A type A aortic dissection involves the first part of the aorta, the ascending aorta, as it comes off the heart. It is a surgical emergency and is therefore repaired in the operating room. The surgery entails replacement of the dissected portion of the aorta with a Dacron tube. Even with successful repair, however, there are often portions of the aorta in other parts of the body that remain dissected or torn and require lifelong surveillance.
Nicholas DiDomenico, MD
Specialty: Internal Medicine
- internal medicine
Location and Office HoursValley Internal Medicine
Van Nuys, CA 91405
- Anthem BlueCross BlueShield
- Blue Shield of California
- Great-West Healthcare Cigna
- Health Net
- Seaside Health Plan
- Encino Hospital Medical Center
- Tarzana Regional Medical Center
- Valley Presbyterian Hospital
- What is a type A aortic dissection?
Can a mast cell activation disorder make heart disease worse?
Brigham and Women's Hospital answeredA spate of recent laboratory studies supports the participation of mast cells in atherosclerosis and in arterial aneurysm formation. Most of these studies derived from observations in mice and using biomarkers of mast cell activation in humans. But direct evidence that mast cells aggravate human cardiovascular disease remains scant. General advice is to heed current guidelines regarding cardiovascular prevention assiduously to minimize any excess risk you might have from an underlying mast cell activation disorder.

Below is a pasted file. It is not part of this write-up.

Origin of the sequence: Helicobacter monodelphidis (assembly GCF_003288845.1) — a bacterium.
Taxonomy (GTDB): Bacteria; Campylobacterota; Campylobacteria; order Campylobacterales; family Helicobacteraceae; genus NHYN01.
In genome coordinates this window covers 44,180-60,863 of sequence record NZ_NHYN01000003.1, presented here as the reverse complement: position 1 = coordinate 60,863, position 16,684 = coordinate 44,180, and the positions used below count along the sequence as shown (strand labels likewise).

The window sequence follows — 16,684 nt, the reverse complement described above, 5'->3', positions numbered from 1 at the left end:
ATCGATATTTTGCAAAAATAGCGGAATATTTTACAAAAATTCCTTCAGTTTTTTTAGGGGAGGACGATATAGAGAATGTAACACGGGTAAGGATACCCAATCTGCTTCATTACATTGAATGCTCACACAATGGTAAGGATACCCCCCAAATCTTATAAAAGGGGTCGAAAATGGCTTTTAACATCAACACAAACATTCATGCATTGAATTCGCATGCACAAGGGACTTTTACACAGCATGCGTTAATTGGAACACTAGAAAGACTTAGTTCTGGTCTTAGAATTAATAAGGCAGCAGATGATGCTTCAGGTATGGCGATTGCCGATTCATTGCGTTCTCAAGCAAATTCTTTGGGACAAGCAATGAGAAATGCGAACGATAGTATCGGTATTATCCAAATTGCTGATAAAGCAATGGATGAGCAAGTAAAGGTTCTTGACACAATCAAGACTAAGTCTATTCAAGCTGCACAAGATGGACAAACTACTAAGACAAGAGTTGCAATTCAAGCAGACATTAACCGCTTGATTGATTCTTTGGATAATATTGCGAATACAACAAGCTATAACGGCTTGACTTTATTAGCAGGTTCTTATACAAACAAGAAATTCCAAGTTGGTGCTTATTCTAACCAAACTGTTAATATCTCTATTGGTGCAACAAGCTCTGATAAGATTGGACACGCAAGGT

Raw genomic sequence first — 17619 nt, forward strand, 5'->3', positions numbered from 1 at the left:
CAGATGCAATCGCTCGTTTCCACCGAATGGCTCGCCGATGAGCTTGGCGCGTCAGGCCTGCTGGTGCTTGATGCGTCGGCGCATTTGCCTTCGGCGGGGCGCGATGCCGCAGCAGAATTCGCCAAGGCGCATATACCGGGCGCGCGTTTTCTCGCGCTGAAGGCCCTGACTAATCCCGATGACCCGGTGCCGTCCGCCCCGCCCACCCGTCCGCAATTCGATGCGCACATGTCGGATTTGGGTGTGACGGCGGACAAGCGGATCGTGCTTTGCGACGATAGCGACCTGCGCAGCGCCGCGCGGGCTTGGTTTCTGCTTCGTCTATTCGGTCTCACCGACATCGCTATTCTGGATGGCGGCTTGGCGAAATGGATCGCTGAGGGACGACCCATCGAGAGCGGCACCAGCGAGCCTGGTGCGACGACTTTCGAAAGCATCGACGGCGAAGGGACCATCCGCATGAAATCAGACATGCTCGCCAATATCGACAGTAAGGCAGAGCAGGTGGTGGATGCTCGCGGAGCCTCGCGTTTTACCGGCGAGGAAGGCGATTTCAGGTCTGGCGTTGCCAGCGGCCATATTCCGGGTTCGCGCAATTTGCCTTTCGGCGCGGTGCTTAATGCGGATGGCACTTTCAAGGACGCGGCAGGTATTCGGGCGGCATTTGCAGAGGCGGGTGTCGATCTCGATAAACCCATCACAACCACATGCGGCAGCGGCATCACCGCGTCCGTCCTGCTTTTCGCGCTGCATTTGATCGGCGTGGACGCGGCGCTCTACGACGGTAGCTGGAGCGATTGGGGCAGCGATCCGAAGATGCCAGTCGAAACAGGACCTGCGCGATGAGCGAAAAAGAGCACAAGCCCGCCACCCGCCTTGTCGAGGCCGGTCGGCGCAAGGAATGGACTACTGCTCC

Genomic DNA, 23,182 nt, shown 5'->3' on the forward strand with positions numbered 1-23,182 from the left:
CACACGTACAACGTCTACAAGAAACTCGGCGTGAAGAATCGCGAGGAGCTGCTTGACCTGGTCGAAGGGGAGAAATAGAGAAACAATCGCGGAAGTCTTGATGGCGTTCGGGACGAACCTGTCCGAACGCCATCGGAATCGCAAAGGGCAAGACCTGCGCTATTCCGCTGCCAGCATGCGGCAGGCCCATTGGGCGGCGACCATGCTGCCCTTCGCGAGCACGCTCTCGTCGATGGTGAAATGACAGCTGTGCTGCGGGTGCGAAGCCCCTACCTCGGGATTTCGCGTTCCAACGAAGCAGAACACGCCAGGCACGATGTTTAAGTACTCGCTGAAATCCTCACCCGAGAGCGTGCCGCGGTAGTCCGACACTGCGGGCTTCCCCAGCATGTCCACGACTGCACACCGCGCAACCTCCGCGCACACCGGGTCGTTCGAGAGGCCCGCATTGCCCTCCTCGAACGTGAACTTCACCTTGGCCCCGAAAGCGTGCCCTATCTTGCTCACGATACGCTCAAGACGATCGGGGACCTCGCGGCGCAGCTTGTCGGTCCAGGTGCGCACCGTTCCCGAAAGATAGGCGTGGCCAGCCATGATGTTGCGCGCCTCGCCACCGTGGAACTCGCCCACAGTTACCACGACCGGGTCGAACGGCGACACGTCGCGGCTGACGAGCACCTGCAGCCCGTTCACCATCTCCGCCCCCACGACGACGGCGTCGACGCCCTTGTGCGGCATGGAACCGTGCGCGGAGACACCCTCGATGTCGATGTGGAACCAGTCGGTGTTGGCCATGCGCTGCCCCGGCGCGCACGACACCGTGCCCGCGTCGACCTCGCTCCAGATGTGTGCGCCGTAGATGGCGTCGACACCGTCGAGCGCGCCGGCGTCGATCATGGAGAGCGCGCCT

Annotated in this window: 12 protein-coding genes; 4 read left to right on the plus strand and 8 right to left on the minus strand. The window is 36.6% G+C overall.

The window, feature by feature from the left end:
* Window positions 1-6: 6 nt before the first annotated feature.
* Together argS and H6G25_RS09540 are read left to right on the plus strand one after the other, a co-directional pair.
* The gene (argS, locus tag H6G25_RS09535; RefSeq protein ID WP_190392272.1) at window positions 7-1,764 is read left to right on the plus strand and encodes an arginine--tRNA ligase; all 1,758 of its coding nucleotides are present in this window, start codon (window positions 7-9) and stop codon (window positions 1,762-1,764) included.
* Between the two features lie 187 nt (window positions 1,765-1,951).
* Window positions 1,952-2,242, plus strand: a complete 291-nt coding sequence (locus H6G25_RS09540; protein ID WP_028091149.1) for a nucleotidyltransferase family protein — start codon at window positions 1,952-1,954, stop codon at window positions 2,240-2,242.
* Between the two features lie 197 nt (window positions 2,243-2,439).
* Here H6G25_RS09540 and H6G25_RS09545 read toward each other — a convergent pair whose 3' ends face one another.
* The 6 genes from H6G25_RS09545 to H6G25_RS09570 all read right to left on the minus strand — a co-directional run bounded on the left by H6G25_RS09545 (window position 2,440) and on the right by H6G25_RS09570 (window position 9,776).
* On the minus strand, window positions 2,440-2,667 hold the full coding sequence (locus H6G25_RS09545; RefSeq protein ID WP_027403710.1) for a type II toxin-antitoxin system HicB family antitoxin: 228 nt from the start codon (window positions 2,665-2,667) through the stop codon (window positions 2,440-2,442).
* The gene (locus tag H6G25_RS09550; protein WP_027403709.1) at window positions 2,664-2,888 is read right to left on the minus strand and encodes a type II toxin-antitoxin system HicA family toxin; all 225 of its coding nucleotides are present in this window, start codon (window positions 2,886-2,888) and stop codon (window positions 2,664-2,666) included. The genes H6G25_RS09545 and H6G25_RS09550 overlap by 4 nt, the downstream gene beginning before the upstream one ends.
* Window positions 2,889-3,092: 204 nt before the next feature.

How is cardiovascular disease different in men and women?
Eric Olsen, Fitness, answeredWe typically think of cardiovascular disease (CVD), particularly heart attack, as almost unique to middle-aged or older men, but heart disease is also the number one cause of death among women. It's a woman's disease as well.
Where men and women do differ is in the age at which they tend to show up in their doctors' offices with symptoms of CVD. Whereas men typically begin appearing with symptoms of CVD in their fifties, women generally don't begin showing similar symptoms until their sixties.
Women seem to be somewhat protected from CVD by estrogen, one of the hormones essential to reproduction. Estrogen acts as a vasodilator; that is, it tends to relax blood vessels, opening them up. Thus, even when decades of poor health habits have led to a build-up of plaque in a woman's coronary arteries, thanks to estrogen, the arteries are more likely to remain open, reducing the risk of blockages that shut off blood flow to the heart and cause chest pain or heart attack. Estrogen may also have some beneficial effects on blood cholesterol levels.
Until menopause, that is. Once a woman reaches menopause and her estrogen levels begin to fall, she also begins to lose the protective effects of the hormone. Very quickly, her risk of heart attack and other cardiovascular diseases rises sharply to equal that of men. Because women tend to be older than men when the first symptoms of CVD appear, the disease is also often complicated by other health problems such as diabetes, making effective treatment more difficult. Thus the mortality rate from CVD among women very quickly catches up with that for men.
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